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Ancient figures engraved on rocks puzzle scientists
Images from the spirit world? – Hundreds of figures engraved on rocks in Southern Basse Terre, the easterly of Guadeloupe’s two main islands, pose an unfathomable mystery for scientists. Ethno-archaeologist David Laporal can only speculate: "They probably represent visions of Indian shamans".

By Bernhard Grdseloff
Arceologist Laporal: Amerindian petroliphs...
Arceologist Laporal: Amerindian petroliphs...
...defeat conventional scientific techniques.
...defeat conventional scientific techniques.

Laporal is the scientific officer for "Parc des Roches Gravées", a 5-acres large public park near Vieux Fort on the southern tip of Basse Terre. The site is studded with man-high boulders, on which human-like figures have been carved. "So far we have discovered 1,200 petroglyphs in and around the park," says the scientist. "That accounts for 90% of all known Indian rock carvings in the whole Caribbean".

The reason for this high concentration remains unclear. "Maybe this was a holy place or the site of a very large settlement," guesses the 33 year-old archaeologist. "We do know from old records that the carvings were already here when the first Europeans came to Guadeloupe". But conventional scientific techniques cannot establish who created them, or when.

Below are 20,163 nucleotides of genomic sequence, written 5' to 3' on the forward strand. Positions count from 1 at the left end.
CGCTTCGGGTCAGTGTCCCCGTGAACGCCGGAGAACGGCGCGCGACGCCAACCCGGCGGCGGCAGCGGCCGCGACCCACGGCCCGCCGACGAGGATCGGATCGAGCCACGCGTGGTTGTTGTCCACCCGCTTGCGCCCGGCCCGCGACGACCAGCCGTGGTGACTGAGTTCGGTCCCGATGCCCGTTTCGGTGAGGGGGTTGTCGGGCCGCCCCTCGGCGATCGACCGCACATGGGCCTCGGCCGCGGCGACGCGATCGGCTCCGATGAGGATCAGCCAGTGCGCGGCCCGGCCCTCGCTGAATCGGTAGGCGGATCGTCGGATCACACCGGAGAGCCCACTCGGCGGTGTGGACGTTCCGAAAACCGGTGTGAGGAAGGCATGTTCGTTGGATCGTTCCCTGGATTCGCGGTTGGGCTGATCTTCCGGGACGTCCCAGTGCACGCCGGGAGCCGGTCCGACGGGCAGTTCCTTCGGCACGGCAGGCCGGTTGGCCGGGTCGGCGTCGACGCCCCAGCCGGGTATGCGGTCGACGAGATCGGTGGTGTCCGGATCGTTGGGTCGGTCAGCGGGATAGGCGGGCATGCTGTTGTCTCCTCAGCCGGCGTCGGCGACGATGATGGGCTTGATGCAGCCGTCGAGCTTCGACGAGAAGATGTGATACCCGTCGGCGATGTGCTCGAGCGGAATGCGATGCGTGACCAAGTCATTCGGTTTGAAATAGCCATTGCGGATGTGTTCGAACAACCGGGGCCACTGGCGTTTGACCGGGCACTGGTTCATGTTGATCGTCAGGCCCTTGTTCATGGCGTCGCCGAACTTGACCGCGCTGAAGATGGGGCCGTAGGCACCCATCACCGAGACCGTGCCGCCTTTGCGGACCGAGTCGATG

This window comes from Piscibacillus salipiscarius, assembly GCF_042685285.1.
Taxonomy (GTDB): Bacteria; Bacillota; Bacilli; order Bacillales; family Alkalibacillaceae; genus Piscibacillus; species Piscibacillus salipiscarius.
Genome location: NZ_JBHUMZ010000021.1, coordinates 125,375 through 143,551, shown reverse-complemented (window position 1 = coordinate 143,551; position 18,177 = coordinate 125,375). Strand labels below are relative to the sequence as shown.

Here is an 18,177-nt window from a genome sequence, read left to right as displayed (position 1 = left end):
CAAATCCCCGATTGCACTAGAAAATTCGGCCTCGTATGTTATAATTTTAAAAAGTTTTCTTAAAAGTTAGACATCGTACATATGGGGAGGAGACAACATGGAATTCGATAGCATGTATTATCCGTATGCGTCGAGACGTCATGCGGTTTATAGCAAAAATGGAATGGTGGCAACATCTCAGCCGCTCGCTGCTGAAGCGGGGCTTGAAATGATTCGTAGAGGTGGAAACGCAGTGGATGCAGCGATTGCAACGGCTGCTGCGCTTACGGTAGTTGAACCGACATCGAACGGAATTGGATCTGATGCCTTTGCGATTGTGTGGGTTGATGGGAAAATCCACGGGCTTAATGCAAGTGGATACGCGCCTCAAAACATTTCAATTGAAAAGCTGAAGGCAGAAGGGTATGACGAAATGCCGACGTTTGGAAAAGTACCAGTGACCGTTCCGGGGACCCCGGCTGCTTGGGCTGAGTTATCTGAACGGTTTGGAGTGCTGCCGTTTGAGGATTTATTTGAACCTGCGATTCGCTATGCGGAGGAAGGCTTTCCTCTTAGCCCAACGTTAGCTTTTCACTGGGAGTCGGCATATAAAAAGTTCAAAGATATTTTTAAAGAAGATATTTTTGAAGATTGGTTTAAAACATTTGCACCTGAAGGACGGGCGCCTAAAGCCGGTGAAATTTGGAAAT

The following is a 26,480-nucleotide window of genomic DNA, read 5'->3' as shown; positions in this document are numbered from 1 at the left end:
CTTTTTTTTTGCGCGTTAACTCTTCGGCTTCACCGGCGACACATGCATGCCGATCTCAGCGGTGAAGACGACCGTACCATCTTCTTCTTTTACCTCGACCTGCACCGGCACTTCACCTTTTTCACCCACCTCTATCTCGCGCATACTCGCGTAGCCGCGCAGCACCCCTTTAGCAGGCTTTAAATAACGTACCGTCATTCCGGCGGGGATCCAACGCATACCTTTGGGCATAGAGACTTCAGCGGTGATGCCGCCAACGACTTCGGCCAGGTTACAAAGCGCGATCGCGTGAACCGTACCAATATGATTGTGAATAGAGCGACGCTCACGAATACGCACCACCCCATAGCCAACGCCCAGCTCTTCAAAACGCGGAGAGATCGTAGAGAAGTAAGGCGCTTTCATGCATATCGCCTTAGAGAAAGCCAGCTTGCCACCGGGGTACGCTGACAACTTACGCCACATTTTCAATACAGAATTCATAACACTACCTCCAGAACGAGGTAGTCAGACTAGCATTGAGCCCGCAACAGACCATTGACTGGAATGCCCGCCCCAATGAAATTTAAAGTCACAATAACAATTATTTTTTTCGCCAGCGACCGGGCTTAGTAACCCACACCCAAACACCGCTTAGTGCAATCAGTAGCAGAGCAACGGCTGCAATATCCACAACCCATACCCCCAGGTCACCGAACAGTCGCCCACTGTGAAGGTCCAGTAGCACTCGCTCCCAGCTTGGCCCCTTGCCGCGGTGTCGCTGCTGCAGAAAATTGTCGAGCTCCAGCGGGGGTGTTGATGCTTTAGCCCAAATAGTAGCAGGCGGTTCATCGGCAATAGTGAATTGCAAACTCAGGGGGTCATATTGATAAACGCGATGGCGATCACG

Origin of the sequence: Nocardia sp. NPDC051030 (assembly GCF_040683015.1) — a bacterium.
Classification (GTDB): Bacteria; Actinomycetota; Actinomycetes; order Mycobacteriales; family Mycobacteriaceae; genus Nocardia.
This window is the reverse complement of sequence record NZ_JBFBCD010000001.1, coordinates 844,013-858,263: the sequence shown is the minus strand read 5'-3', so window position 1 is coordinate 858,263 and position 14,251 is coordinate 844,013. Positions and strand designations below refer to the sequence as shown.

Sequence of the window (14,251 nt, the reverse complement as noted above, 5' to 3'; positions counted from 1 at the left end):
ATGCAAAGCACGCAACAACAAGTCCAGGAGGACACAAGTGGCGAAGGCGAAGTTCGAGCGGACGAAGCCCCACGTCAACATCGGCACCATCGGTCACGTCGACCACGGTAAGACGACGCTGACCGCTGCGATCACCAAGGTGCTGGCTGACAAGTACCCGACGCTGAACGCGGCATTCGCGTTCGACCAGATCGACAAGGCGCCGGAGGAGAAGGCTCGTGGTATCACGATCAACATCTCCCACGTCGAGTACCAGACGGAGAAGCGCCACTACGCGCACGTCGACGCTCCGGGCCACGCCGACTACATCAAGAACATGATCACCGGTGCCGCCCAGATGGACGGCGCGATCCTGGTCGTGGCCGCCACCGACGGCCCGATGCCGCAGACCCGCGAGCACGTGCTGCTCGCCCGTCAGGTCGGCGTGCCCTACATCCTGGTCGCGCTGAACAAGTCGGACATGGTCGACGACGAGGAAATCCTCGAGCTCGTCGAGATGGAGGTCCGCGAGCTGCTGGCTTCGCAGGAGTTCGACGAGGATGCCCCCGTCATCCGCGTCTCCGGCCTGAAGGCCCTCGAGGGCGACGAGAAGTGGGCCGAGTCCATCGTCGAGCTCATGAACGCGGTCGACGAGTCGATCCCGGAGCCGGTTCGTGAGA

Laporal explains the dilemma: "Determining the age of the rocks is no problem, but that does not tell us anything about the origins of the relief's". In addition, "archaeological finds discovered in the surroundings do not take us any further, because they come from many different settlement periods, and we have not yet been able to identify a tool that was used to make the carvings".

The meaning of the images is cryptic as well. The ceramic archaeological finds from the area represent only animals, while the petroglyphs portray people. Producing them involved a great deal of work: "First the lines were chipped out from the rock point by point, and then carefully smoothed," says the scientist, who has experimented with the technique himself. "It is possible that we will be able to deduce something about their age by examining the development of the patina and fungi growth in the chinks."
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